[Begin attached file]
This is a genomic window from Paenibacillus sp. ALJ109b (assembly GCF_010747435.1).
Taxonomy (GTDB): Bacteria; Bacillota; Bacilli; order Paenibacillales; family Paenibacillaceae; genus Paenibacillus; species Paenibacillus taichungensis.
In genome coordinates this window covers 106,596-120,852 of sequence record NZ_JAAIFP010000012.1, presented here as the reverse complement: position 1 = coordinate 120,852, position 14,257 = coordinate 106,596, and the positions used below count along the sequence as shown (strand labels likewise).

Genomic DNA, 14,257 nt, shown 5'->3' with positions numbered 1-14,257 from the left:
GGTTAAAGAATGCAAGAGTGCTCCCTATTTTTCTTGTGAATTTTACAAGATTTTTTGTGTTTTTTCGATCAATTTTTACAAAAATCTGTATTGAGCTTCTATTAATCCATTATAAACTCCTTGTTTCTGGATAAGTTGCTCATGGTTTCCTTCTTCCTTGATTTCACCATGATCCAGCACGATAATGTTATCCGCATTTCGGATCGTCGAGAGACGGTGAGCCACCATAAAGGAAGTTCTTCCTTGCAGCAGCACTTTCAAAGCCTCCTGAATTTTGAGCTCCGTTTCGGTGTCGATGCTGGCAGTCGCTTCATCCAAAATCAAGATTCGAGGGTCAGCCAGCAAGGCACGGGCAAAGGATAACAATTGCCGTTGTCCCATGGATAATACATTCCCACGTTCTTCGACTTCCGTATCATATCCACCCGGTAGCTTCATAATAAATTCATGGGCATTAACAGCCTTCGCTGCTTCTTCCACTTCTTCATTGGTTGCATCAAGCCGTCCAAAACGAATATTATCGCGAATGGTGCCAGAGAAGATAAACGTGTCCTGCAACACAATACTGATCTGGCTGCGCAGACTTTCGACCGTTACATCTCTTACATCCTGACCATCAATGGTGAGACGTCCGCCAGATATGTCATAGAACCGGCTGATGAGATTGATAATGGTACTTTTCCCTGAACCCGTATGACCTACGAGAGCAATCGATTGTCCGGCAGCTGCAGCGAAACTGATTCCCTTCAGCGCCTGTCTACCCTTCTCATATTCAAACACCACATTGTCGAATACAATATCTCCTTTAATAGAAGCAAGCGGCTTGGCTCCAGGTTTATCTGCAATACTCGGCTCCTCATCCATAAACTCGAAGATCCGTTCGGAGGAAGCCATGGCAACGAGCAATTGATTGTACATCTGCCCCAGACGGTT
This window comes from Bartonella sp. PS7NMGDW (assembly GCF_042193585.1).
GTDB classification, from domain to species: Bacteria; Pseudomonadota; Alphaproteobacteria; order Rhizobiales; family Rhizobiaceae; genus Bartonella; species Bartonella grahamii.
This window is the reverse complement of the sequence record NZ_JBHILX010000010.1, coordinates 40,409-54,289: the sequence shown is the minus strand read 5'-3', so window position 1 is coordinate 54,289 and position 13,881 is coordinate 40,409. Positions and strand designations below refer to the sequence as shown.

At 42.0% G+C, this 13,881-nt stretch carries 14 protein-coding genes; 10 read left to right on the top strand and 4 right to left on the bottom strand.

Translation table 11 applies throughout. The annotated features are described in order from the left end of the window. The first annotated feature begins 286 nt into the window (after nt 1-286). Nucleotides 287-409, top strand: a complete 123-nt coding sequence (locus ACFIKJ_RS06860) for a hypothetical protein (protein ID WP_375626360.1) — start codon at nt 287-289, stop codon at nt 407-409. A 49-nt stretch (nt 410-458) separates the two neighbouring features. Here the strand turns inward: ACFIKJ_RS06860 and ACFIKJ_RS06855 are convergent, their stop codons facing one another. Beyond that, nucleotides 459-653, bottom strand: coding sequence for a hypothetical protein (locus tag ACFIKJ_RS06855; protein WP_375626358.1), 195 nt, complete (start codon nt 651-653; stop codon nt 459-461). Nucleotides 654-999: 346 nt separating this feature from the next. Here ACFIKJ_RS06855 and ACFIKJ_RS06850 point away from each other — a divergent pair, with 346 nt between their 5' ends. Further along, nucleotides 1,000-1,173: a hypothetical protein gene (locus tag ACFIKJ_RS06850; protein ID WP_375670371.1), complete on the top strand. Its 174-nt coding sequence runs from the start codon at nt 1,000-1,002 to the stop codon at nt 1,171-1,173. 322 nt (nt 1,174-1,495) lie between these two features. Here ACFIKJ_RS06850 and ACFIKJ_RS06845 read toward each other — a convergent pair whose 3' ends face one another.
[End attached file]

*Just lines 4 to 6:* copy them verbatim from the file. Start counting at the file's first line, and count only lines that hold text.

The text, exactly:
Genomic DNA, 14,257 nt, shown 5'->3' with positions numbered 1-14,257 from the left:
GGTTAAAGAATGCAAGAGTGCTCCCTATTTTTCTTGTGAATTTTACAAGATTTTTTGTGTTTTTTCGATCAATTTTTACAAAAATCTGTATTGAGCTTCTATTAATCCATTATAAACTCCTTGTTTCTGGATAAGTTGCTCATGGTTTCCTTCTTCCTTGATTTCACCATGATCCAGCACGATAATGTTATCCGCATTTCGGATCGTCGAGAGACGGTGAGCCACCATAAAGGAAGTTCTTCCTTGCAGCAGCACTTTCAAAGCCTCCTGAATTTTGAGCTCCGTTTCGGTGTCGATGCTGGCAGTCGCTTCATCCAAAATCAAGATTCGAGGGTCAGCCAGCAAGGCACGGGCAAAGGATAACAATTGCCGTTGTCCCATGGATAATACATTCCCACGTTCTTCGACTTCCGTATCATATCCACCCGGTAGCTTCATAATAAATTCATGGGCATTAACAGCCTTCGCTGCTTCTTCCACTTCTTCATTGGTTGCATCAAGCCGTCCAAAACGAATATTATCGCGAATGGTGCCAGAGAAGATAAACGTGTCCTGCAACACAATACTGATCTGGCTGCGCAGACTTTCGACCGTTACATCTCTTACATCCTGACCATCAATGGTGAGACGTCCGCCAGATATGTCATAGAACCGGCTGATGAGATTGATAATGGTACTTTTCCCTGAACCCGTATGACCTACGAGAGCAATCGATTGTCCGGCAGCTGCAGCGAAACTGATTCCCTTCAGCGCCTGTCTACCCTTCTCATATTCAAACACCACATTGTCGAATACAATATCTCCTTTAATAGAAGCAAGCGGCTTGGCTCCAGGTTTATCTGCAATACTCGGCTCCTCATCCATAAACTCGAAGATCCGTTCGGAGGAAGCCATGGCAACGAGCAATTGATTGTACATCTGCCCCAGACGGTT
This window comes from Bartonella sp. PS7NMGDW (assembly GCF_042193585.1).